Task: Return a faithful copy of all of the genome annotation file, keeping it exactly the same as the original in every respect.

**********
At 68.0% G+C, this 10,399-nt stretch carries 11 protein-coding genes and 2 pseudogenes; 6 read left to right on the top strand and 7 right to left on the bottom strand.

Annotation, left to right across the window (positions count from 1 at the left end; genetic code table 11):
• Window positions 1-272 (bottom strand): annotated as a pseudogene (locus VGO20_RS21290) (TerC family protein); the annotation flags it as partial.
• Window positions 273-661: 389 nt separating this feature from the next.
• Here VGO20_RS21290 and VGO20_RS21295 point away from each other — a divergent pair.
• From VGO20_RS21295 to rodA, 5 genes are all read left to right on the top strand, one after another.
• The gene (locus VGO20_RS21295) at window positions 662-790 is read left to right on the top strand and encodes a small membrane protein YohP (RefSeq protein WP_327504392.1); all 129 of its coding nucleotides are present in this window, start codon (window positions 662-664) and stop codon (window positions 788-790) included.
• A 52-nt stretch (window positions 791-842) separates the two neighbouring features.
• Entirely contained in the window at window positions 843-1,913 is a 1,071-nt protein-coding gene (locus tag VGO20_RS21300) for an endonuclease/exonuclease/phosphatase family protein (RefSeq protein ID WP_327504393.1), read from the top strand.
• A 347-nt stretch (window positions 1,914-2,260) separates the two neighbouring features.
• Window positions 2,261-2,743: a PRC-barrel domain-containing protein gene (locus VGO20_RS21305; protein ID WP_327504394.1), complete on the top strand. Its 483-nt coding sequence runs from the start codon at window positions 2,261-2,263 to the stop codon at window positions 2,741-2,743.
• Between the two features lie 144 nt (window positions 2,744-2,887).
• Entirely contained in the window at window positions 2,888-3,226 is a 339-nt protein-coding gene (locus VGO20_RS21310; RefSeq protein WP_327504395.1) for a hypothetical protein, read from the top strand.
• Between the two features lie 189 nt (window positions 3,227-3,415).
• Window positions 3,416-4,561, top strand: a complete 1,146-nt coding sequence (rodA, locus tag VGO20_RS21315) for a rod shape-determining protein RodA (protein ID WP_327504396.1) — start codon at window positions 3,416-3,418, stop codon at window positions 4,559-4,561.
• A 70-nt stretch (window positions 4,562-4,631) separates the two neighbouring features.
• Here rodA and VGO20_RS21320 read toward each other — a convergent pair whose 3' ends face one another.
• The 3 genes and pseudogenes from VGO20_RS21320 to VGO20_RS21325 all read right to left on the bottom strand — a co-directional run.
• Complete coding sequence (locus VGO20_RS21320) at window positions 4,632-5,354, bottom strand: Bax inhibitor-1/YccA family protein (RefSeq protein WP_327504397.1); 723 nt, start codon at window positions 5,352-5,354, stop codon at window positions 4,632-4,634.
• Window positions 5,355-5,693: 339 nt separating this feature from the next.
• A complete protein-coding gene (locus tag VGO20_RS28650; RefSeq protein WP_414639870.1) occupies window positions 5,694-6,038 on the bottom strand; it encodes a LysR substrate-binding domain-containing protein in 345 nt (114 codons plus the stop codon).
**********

At 68.0% G+C, this 10,399-nt stretch carries 11 protein-coding genes and 2 pseudogenes; 6 read left to right on the top strand and 7 right to left on the bottom strand.

Annotation, left to right across the window (positions count from 1 at the left end; genetic code table 11):
• Window positions 1-272 (bottom strand): annotated as a pseudogene (locus VGO20_RS21290) (TerC family protein); the annotation flags it as partial.
• Window positions 273-661: 389 nt separating this feature from the next.
• Here VGO20_RS21290 and VGO20_RS21295 point away from each other — a divergent pair.
• From VGO20_RS21295 to rodA, 5 genes are all read left to right on the top strand, one after another.
• The gene (locus VGO20_RS21295) at window positions 662-790 is read left to right on the top strand and encodes a small membrane protein YohP (RefSeq protein WP_327504392.1); all 129 of its coding nucleotides are present in this window, start codon (window positions 662-664) and stop codon (window positions 788-790) included.
• A 52-nt stretch (window positions 791-842) separates the two neighbouring features.
• Entirely contained in the window at window positions 843-1,913 is a 1,071-nt protein-coding gene (locus tag VGO20_RS21300) for an endonuclease/exonuclease/phosphatase family protein (RefSeq protein ID WP_327504393.1), read from the top strand.
• A 347-nt stretch (window positions 1,914-2,260) separates the two neighbouring features.
• Window positions 2,261-2,743: a PRC-barrel domain-containing protein gene (locus VGO20_RS21305; protein ID WP_327504394.1), complete on the top strand. Its 483-nt coding sequence runs from the start codon at window positions 2,261-2,263 to the stop codon at window positions 2,741-2,743.
• Between the two features lie 144 nt (window positions 2,744-2,887).
• Entirely contained in the window at window positions 2,888-3,226 is a 339-nt protein-coding gene (locus VGO20_RS21310; RefSeq protein WP_327504395.1) for a hypothetical protein, read from the top strand.
• Between the two features lie 189 nt (window positions 3,227-3,415).
• Window positions 3,416-4,561, top strand: a complete 1,146-nt coding sequence (rodA, locus tag VGO20_RS21315) for a rod shape-determining protein RodA (protein ID WP_327504396.1) — start codon at window positions 3,416-3,418, stop codon at window positions 4,559-4,561.
• A 70-nt stretch (window positions 4,562-4,631) separates the two neighbouring features.
• Here rodA and VGO20_RS21320 read toward each other — a convergent pair whose 3' ends face one another.
• The 3 genes and pseudogenes from VGO20_RS21320 to VGO20_RS21325 all read right to left on the bottom strand — a co-directional run.
• Complete coding sequence (locus VGO20_RS21320) at window positions 4,632-5,354, bottom strand: Bax inhibitor-1/YccA family protein (RefSeq protein WP_327504397.1); 723 nt, start codon at window positions 5,352-5,354, stop codon at window positions 4,632-4,634.
• Window positions 5,355-5,693: 339 nt separating this feature from the next.
• A complete protein-coding gene (locus tag VGO20_RS28650; RefSeq protein WP_414639870.1) occupies window positions 5,694-6,038 on the bottom strand; it encodes a LysR substrate-binding domain-containing protein in 345 nt (114 codons plus the stop codon).